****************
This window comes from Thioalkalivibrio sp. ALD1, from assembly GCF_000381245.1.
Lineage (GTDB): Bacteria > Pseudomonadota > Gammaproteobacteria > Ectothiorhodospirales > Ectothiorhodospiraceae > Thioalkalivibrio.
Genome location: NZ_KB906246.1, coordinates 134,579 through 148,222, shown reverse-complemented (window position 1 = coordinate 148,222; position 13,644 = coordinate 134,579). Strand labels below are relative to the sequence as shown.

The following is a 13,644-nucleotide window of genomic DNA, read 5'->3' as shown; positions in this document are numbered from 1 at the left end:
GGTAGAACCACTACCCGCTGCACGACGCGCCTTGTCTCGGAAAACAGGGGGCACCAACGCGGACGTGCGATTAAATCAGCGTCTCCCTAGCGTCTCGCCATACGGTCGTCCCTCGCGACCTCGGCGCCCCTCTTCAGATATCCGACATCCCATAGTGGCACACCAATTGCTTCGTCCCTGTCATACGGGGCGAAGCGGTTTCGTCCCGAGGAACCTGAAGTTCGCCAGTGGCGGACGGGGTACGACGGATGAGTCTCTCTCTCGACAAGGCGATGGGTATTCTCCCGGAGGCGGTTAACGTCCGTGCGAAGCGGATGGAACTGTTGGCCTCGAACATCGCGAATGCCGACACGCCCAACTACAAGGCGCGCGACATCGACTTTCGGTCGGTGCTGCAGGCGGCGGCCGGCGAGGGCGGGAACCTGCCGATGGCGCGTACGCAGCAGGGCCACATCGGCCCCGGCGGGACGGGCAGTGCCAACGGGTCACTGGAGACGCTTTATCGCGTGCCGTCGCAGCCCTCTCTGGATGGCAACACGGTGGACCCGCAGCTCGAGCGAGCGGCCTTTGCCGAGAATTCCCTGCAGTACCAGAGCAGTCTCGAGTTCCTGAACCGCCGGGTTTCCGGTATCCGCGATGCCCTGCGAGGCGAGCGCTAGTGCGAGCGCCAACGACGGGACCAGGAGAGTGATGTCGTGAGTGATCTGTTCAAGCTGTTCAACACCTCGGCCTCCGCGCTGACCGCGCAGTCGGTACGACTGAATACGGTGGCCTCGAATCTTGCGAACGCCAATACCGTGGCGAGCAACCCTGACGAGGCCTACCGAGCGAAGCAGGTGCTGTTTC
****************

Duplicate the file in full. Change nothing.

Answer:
This window comes from Thioalkalivibrio sp. ALD1, from assembly GCF_000381245.1.
Lineage (GTDB): Bacteria > Pseudomonadota > Gammaproteobacteria > Ectothiorhodospirales > Ectothiorhodospiraceae > Thioalkalivibrio.
Genome location: NZ_KB906246.1, coordinates 134,579 through 148,222, shown reverse-complemented (window position 1 = coordinate 148,222; position 13,644 = coordinate 134,579). Strand labels below are relative to the sequence as shown.

The following is a 13,644-nucleotide window of genomic DNA, read 5'->3' as shown; positions in this document are numbered from 1 at the left end:
GGTAGAACCACTACCCGCTGCACGACGCGCCTTGTCTCGGAAAACAGGGGGCACCAACGCGGACGTGCGATTAAATCAGCGTCTCCCTAGCGTCTCGCCATACGGTCGTCCCTCGCGACCTCGGCGCCCCTCTTCAGATATCCGACATCCCATAGTGGCACACCAATTGCTTCGTCCCTGTCATACGGGGCGAAGCGGTTTCGTCCCGAGGAACCTGAAGTTCGCCAGTGGCGGACGGGGTACGACGGATGAGTCTCTCTCTCGACAAGGCGATGGGTATTCTCCCGGAGGCGGTTAACGTCCGTGCGAAGCGGATGGAACTGTTGGCCTCGAACATCGCGAATGCCGACACGCCCAACTACAAGGCGCGCGACATCGACTTTCGGTCGGTGCTGCAGGCGGCGGCCGGCGAGGGCGGGAACCTGCCGATGGCGCGTACGCAGCAGGGCCACATCGGCCCCGGCGGGACGGGCAGTGCCAACGGGTCACTGGAGACGCTTTATCGCGTGCCGTCGCAGCCCTCTCTGGATGGCAACACGGTGGACCCGCAGCTCGAGCGAGCGGCCTTTGCCGAGAATTCCCTGCAGTACCAGAGCAGTCTCGAGTTCCTGAACCGCCGGGTTTCCGGTATCCGCGATGCCCTGCGAGGCGAGCGCTAGTGCGAGCGCCAACGACGGGACCAGGAGAGTGATGTCGTGAGTGATCTGTTCAAGCTGTTCAACACCTCGGCCTCCGCGCTGACCGCGCAGTCGGTACGACTGAATACGGTGGCCTCGAATCTTGCGAACGCCAATACCGTGGCGAGCAACCCTGACGAGGCCTACCGAGCGAAGCAGGTGCTGTTTC